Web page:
Canada’s energy Reconciliation on New York City billboard

Nicholas Allen
Pass Herald Reporter

A Canadian Indigenous leader lent his voice to a Manhattan billboard campaign this month, hoping it will bring global understanding to the country’s energy industry. It plays an important role in improving the standard of living for many First Nations People in Canada.

“Partnerships with Canada’s energy sector offer an incredible opportunity to pull our next generation out of poverty,” said Dale Swampy, president of the National Coalition of Chiefs. “These partnerships advance the path of Reconciliation.”
Swampy, whose organization represents about 80 First Nations communities across Canada, hopes his message during New York’s Climate Week, one of the largest environment-focused events in the world, helps shine a light on the strong relationship many Indigenous communities have with Canada’s oil and gas and cleantech industries and the role economic and environmental partnerships have in the pursuit of Reconciliation.

“It’s important people also understand that the oil and gas industry is taking its commitment to tackle climate change seriously and that the inherent relationship our people have with the environment is helping projects to be developed more responsibly,” said Swampy.

Canada ranks number one among the world’s top oil reserve holders in the areas of environmental protection, social progress and governance (ESG) according to international third-party assessments. Oil and gas also employs more Indigenous people than any other industry in the country. Overall Indigenous representation in the oil and gas sector was more than 6 per cent in 2019, according to Statistics Canada. For comparison, Indigenous peoples make up about 3 per cent of Canada’s total workforce.

More First Nations communities and businesses are entering into equity partnerships and mutual benefit agreements on major pipeline and energy infrastructure projects. Canada’s oil sands producers have spent $15 billion with Indigenous businesses since 2012, reaching a record $2.4 billion in 2019, according to the Canadian Association of Petroleum Producers.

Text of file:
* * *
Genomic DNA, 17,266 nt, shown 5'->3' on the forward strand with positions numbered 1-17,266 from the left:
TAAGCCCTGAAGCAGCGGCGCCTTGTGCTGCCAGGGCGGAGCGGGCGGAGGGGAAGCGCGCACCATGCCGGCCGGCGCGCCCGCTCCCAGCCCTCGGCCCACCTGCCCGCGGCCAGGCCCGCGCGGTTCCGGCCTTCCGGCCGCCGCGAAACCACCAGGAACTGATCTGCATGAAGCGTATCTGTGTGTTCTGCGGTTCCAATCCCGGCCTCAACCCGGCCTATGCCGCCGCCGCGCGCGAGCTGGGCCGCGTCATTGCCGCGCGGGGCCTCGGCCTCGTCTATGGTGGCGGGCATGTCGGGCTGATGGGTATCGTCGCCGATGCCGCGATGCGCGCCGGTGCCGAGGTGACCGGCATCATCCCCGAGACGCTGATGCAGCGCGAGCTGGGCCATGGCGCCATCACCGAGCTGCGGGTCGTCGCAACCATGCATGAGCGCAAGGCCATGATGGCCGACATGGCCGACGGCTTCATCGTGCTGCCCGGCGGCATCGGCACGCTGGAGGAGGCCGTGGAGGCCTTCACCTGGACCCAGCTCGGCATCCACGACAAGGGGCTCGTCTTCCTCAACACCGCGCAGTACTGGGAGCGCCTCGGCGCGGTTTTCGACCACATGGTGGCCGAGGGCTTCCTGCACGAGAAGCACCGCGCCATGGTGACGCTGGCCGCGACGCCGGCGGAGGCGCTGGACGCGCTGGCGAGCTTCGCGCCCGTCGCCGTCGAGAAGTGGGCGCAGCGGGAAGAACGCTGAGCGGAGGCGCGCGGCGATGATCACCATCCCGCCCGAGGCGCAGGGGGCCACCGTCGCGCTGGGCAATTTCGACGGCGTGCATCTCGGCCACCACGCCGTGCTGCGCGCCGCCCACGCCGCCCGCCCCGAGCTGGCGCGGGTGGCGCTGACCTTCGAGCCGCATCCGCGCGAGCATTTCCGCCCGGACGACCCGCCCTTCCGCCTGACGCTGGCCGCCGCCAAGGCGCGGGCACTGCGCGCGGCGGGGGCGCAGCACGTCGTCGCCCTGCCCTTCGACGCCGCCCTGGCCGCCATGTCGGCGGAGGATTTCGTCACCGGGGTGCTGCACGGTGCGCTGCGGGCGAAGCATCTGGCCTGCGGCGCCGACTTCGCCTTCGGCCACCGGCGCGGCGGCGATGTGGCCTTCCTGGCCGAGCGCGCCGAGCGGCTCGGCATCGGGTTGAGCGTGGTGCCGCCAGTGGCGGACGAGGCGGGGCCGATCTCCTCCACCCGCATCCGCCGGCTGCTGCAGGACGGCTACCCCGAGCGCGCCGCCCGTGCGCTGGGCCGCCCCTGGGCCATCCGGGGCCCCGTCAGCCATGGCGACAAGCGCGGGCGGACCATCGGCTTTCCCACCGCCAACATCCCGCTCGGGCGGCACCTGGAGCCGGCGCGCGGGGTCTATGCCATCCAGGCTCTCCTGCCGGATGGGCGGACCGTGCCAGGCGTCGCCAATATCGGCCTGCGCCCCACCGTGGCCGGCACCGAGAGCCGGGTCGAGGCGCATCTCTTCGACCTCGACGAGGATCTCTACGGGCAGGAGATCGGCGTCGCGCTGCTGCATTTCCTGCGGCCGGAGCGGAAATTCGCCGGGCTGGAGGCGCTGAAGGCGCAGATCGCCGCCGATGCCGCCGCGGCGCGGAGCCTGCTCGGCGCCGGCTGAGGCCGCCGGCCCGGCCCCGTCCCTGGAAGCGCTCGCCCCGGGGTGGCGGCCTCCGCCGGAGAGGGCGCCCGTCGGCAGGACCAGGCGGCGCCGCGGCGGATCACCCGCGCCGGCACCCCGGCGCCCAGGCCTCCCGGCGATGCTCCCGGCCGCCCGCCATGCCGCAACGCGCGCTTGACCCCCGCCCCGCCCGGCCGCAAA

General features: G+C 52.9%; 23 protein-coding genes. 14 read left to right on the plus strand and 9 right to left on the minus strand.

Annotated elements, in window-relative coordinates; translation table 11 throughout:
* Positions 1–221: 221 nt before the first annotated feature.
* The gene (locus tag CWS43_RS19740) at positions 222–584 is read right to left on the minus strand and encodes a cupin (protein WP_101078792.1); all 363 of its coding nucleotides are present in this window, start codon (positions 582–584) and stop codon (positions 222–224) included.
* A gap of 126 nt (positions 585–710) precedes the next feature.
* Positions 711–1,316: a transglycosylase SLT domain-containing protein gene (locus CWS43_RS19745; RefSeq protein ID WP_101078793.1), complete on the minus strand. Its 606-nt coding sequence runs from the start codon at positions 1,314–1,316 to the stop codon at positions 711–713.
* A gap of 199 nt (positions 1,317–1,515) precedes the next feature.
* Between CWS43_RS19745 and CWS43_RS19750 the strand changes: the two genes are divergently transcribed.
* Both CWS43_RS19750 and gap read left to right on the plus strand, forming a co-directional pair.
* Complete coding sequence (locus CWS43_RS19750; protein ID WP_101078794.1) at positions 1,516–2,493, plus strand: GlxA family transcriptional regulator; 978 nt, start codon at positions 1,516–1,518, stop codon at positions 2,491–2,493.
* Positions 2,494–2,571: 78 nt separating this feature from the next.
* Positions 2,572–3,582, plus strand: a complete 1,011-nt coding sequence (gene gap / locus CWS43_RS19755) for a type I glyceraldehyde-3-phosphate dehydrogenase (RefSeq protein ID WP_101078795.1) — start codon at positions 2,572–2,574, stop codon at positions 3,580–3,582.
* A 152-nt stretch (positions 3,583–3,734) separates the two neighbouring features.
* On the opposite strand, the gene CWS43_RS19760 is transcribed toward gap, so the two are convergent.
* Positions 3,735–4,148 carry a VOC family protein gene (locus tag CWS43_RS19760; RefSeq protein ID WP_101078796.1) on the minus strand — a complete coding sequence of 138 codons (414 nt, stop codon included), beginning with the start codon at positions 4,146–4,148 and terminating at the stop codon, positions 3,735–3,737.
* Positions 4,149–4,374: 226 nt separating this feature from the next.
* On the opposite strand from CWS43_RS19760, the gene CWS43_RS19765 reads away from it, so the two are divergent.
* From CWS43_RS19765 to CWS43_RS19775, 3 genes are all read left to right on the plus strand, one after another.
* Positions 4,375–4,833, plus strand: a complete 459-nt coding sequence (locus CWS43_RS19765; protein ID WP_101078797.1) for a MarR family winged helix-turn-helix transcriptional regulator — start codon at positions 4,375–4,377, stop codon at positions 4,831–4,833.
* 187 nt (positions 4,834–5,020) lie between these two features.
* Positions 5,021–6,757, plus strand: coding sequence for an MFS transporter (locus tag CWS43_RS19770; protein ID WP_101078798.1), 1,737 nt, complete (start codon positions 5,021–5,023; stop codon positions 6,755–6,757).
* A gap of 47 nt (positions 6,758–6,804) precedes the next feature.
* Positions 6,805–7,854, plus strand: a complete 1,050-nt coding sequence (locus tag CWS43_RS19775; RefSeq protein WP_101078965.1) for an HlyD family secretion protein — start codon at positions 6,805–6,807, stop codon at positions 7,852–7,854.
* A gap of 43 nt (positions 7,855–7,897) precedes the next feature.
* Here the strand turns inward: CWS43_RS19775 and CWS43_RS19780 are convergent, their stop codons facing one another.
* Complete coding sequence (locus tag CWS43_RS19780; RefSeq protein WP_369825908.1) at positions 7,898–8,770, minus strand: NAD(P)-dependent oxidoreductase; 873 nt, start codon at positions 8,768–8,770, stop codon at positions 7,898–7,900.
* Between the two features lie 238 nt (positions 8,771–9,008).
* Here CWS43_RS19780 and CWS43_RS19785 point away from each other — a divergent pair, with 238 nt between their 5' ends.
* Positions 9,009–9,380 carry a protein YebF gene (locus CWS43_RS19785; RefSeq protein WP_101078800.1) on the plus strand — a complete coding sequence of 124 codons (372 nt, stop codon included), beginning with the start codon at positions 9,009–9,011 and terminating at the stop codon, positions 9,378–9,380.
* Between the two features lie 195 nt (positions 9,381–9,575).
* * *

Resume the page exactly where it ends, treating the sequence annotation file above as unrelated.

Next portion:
“Yet, unfortunately, there are some coordinated groups who are preying on the desperation of some of our people to turn world opinion against Canada’s oil and gas industry,” said Swampy, a member of the Samson Cree Nation.

As a result, Indigenous communities lost out as governments have denied projects such as the Keystone XL and Northern Gateway pipelines, which would have brought hundreds of millions of dollars of economic growth to communities, he said.

The $65,000 campaign, sponsored by the Canadian Energy Centre (CEC), features Swampy and the simple message “Indigenous partnerships with oil and gas advance the path of Reconciliation.”

The campaign ran from September 20 to 25 on three large outdoor electronic billboards in high traffic New York locations at Times Square, targeting Climate Week speakers, delegates and media. CEC President and CEO Tom Olsen said Swampy has been an integral voice for Canadian First Nations involvement in beneficial equity partnerships.

“Dale has been a courageous voice for many years now on the important role First Nations leaders, businesses and monitors can play in supporting stronger and more sustainable projects,” said Olsen.

“It’s time the world gained that understanding too.”